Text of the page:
COMMENT: The ACCC must preserve fair access to key port facilities while considering the potential sale of Asciano, Paul Zalai, director of industry representative Freight Trade Alliance writes.
The joint venture between ACFS Port Logistics and Asciano subsidiary Patrick Logistics will stay intact while the company’s intermodal and stevedoring operations are shaping up to be a separate package, now being hotly contested by both Qube and Brookfield.
The Australian Competition and Consumer Commission (ACCC) is currently examining a bid from a consortium led by Qube Holdings, which includes partners Global Infrastructure Management, LLC and the Canada Pension Plan Investment Board.
Freight & Trade Alliance (FTA) provided a formal submission to the review and last week presented to a panel of ACCC representatives with concerns centred on Qube’s vertical integration.
As part of our advocacy we noted that all logistics providers require access to public facilities at our ports and terminals.
These concerns were not specific to Qube, they were consistent with our submission for the Patrick and ACFS merger. Equally, they also extend to DP World and their new plans to integrate with Toll and the development of new intermodal facilities.
During October 2015, the ACCC released its 17th annual container stevedoring monitoring report. Whilst the monitoring report provides an informative insight into stevedoring activities, it does little to influence industry’s needs in terms of landside logistics reform. From an FTA perspective, we would like to see the regulator step up its focus on this area.
Our primary concern is that if Qube is successful in the acquisition of Asciano, it will significantly increase the scale of Qube’s end-to-end supply chain posing a significant threat to competing sectors of commerce such as transport operators, freight forwarders and depot operators who are dependent on fair and equitable access to stevedore and intermodal facilities.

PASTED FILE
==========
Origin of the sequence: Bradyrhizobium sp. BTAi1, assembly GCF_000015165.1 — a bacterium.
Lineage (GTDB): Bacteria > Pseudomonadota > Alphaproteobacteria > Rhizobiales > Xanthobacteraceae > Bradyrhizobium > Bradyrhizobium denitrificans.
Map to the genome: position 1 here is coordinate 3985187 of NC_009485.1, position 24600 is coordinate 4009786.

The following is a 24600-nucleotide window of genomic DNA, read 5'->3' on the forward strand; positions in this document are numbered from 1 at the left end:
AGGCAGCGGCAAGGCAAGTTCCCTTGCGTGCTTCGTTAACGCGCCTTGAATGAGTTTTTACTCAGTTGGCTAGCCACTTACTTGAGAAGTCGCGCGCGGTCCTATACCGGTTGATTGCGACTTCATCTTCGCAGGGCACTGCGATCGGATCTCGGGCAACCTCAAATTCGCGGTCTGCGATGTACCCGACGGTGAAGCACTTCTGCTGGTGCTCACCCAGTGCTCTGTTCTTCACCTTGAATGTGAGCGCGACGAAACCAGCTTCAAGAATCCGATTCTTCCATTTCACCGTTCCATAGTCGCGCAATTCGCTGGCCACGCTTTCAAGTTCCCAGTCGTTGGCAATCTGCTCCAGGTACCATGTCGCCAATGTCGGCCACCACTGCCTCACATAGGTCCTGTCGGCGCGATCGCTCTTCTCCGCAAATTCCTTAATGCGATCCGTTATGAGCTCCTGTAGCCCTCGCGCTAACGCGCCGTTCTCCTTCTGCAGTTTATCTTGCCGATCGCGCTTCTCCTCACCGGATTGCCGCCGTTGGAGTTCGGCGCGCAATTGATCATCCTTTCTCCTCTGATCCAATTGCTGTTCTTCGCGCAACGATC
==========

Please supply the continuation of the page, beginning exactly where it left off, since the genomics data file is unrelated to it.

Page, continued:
Aside from access to facilities, the other issue is the cost to access those facilities.
According to the latest ACCC stevedoring monitoring report, vehicle booking system (VBS) revenue has grown significantly from $1.7M to $21.4M in real terms since 2001/02.
It would be interesting to know whether stevedore affiliated logistics parties are contributing to this cost. If so, big deal as it is simply a transfer of funds from one part of their vertically integrated operation to another.
A way of addressing this would be to eliminate all VBS charges and force stevedores to either absorb or pass on their operating costs to their contracted client, the shipping line. Shipping lines in turn can then negotiate commercial terms with their clients.
Meanwhile, we understand that Brookfield has provided the ACCC with undisclosed undertakings to address concerns over the vertical integration that would result from combining its rail tracks with Asciano’s rail haulage business.
The role for the ACCC is to now assess whether the Qube and Brookfield bids are likely to have the effect of substantially lessening competition in the market. If they give the green light to both, it will then come down to a commercial decision for Asciano shareholders to determine the best result.
A possible outcome is that the ACCC intervenes on both bids meaning that we would have status quo on the Australian waterfront.
The encouraging news is that the ACCC mergers team have indicated that they want to maintain close engagement with FTA during their ongoing investigations.
To contribute to this review, we urge readers to share views via this blog or if preferable, direct to me in-confidence at pzalai@FTAlliance.com.au
Paul Zalai is founder and director of the Freight Trade Alliance. This column originally appeared on Rail Express affiliate Lloyd’s List Australia.